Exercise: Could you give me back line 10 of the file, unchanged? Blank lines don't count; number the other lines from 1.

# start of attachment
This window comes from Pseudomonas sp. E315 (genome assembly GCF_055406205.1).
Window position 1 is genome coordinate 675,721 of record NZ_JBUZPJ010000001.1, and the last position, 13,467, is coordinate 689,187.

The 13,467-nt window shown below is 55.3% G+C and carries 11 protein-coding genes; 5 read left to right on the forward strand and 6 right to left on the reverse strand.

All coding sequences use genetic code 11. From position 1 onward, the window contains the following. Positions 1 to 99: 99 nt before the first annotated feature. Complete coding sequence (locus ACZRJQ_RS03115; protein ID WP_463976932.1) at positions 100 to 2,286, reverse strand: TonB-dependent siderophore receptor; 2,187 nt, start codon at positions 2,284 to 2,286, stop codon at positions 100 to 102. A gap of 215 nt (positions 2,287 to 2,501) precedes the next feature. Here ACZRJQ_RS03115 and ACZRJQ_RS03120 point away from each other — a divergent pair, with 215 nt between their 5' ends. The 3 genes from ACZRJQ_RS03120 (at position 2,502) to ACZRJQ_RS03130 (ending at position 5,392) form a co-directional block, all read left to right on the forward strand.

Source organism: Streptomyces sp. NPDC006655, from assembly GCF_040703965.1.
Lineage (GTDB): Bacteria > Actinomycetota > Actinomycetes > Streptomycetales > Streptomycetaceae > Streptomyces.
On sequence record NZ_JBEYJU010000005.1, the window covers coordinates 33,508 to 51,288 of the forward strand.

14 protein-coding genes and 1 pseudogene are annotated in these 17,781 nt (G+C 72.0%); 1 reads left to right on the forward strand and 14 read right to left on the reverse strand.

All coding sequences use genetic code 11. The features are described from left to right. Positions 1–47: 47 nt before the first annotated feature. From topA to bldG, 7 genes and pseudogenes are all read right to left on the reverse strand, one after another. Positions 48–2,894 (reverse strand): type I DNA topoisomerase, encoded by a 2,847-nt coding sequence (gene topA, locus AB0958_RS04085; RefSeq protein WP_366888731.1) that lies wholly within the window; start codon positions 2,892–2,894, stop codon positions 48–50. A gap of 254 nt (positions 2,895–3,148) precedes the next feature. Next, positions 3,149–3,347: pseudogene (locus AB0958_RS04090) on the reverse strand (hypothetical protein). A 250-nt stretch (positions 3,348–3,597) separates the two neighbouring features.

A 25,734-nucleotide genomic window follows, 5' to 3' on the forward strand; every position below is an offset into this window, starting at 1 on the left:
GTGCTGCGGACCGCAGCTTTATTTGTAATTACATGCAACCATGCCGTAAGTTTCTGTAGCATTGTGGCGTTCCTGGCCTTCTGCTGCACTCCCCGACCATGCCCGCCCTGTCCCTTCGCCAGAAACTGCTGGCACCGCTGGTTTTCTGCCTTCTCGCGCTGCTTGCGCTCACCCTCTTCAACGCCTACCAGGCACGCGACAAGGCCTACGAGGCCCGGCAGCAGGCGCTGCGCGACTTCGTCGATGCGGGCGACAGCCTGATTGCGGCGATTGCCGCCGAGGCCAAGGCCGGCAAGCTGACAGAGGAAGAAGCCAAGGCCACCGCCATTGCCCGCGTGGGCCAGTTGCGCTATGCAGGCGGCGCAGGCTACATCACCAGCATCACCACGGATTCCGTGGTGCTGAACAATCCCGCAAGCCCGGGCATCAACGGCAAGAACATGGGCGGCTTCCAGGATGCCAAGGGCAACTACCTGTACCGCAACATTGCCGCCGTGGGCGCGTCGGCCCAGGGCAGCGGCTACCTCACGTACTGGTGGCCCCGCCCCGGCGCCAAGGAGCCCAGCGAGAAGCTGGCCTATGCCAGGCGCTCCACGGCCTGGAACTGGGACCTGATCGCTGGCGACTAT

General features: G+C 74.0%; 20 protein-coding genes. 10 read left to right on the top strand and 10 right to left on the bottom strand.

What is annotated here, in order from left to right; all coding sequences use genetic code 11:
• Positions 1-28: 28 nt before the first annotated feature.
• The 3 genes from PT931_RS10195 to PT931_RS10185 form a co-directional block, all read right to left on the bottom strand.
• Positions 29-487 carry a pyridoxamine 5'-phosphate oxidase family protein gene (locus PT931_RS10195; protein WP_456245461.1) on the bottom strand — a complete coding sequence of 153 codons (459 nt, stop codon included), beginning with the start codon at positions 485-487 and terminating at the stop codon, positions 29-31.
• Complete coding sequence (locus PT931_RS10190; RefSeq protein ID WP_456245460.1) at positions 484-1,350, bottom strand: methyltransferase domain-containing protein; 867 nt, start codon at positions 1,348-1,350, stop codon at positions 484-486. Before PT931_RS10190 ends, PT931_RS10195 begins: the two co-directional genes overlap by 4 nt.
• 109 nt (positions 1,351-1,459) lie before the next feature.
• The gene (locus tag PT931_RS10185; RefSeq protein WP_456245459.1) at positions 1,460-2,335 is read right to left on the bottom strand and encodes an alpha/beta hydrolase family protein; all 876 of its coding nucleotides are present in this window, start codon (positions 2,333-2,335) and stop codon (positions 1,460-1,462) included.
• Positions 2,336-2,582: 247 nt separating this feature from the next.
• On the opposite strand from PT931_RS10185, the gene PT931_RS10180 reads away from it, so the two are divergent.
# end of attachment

A 25,734-nucleotide genomic window follows, 5' to 3' on the forward strand; every position below is an offset into this window, starting at 1 on the left: